GAUNTLETS had been thrown down, and after years of frustration, it seemed time was ripe for confrontation.
Sports Panorama with Enock Muchinjo
Bangladesh had arrived in Zimbabwe in 2004, and after the first two ODIs in Bulawayo were abandoned without a ball being bowled due to rain, the Asian side — then a punching bag of the cricketing world —stunned the home team by winning the third game in Harare to take a 1-0 lead in the five-match series.
It was Bangladesh’s first-ever win over Zimbabwe, in fact, their first victory over a fellow Test-playing nation since attaining the five-day format status in 2000.
With Zimbabwe having previously eased to 3-0 whitewash wins over the Asians inside two years, home and away, losing that match in Harare naturally triggered very strong reactions within a proud team that had got used to upsetting the best teams in the world from time to time — an alarming development for a group of players who now believed they had reached a peak so thus viewed losing to Bangladesh, worse a series defeat, as nothing less than a national embarrassment.
Something had to be done to save the series and the selectors, led by the convener Macsood “Max” Ebrahim and with input from captain Heath Streak, made the rather controversial and hotly-disputed decision to drop young batsman Stuart Matsikenyeri for the crucial fourth ODI.
With the rising political temperatures in the country then also spreading to cricket, the selectors had horribly misjudged the mood of the black cricketing community which had been alleging racism and limited opportunities — and with Matsikenyeri having scored 20 off 25 balls in the eight-run defeat to Bangladesh, no worse than most players really — dropping the 20-year-old sparked off a bitter feud of extraordinary proportions.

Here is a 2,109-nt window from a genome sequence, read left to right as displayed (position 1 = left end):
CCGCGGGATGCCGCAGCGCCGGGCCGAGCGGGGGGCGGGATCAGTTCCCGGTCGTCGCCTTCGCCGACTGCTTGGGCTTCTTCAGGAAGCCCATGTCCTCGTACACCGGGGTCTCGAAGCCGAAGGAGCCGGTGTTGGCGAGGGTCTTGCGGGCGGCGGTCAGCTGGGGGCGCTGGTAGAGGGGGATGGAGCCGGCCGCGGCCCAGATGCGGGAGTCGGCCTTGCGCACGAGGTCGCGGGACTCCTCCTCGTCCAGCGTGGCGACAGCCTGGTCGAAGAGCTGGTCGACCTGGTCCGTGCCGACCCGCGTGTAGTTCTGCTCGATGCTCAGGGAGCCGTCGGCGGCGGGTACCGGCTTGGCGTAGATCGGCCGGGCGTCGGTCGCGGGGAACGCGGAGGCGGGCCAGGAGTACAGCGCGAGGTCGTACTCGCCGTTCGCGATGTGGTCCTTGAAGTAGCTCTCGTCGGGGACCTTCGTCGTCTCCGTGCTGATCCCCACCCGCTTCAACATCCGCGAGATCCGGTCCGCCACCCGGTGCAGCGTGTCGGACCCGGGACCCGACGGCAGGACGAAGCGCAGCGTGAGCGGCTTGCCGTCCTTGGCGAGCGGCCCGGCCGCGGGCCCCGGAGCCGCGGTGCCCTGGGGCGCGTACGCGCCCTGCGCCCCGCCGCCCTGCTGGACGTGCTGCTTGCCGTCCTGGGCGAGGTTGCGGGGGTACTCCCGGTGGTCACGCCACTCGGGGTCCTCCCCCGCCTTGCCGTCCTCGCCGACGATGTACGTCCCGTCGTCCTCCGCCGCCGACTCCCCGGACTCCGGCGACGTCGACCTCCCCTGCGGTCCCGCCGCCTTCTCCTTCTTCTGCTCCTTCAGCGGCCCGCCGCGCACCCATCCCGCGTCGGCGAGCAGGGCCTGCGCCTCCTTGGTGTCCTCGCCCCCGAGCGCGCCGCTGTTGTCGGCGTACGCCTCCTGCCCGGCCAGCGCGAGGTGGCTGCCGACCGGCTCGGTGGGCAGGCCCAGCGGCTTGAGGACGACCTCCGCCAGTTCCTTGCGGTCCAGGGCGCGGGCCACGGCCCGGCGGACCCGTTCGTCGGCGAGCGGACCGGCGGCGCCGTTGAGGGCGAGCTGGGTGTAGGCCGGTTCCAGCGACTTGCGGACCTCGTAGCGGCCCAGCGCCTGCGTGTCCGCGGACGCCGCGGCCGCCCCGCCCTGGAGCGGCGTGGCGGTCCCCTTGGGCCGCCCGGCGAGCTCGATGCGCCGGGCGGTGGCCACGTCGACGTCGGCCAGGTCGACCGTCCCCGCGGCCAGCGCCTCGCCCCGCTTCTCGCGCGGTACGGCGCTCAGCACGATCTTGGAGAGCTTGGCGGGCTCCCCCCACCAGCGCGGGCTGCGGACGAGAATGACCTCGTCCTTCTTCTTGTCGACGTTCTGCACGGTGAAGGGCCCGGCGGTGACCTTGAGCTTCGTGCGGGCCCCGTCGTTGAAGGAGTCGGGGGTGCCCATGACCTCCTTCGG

The firebrand black cricket administrators like Givemore Makoni and Stephen Mangongo were particularly incensed, issuing radical threats ahead of the fourth ODI and prepared to render cricket in the country ungovernable.
“There was a threat and the threat was they were going to dig up the pitch at the Harare Sports Club and no cricket would be played . . . and they were going to do it,” a former ZC official who was at the centre of the storm tells me.
And with that, Zimbabwean cricket was officially divided on racial lines. The selectors were eventually forced to re-select the team for the fourth ODI to include Matsikenyeri, who was dismissed for a duck.
Much to Zimbabwe’s relief, they came from behind to win the series 2-1, but the seeds of animosity had already been sown.
Few months later, growing player discontent would develop into a full-blown political firestorm, 15 senior white players walking out on the team in protest, plunging Zimbabwe into on and off-field crisis.
It was a chapter that gave Zimbabwean cricket a divided past, a past of conflict.
Given such past, amid the wreckage of not qualifying for the 2019 World Cup, you would think people would be at each other’s throats again. Quite the contrary.